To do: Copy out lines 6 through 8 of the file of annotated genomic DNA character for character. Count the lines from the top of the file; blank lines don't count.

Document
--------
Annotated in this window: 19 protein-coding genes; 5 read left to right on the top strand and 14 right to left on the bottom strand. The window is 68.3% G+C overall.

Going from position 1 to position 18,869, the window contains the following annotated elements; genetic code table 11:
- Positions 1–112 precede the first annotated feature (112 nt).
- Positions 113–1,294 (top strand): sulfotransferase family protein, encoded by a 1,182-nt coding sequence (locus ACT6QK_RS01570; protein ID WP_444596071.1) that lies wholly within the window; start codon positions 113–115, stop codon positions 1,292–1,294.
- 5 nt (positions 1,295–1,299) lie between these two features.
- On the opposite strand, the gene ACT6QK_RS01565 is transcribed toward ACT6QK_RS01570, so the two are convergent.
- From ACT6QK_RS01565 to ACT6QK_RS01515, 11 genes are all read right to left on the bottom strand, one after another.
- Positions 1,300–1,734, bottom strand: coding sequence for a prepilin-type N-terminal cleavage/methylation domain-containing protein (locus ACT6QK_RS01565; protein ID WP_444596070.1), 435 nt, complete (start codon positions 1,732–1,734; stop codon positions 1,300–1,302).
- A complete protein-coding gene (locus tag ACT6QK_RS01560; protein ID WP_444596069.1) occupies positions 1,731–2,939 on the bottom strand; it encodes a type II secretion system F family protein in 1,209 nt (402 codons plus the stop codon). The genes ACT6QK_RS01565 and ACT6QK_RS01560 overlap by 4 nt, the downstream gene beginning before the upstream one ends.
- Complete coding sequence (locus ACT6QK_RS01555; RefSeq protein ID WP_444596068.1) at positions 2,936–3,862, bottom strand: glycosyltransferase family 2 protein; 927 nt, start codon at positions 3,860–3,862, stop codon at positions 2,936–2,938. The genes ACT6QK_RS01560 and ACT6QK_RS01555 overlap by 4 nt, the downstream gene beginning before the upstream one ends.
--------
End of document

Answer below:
- On the opposite strand, the gene ACT6QK_RS01565 is transcribed toward ACT6QK_RS01570, so the two are convergent.
- From ACT6QK_RS01565 to ACT6QK_RS01515, 11 genes are all read right to left on the bottom strand, one after another.
- Positions 1,300–1,734, bottom strand: coding sequence for a prepilin-type N-terminal cleavage/methylation domain-containing protein (locus ACT6QK_RS01565; protein ID WP_444596070.1), 435 nt, complete (start codon positions 1,732–1,734; stop codon positions 1,300–1,302).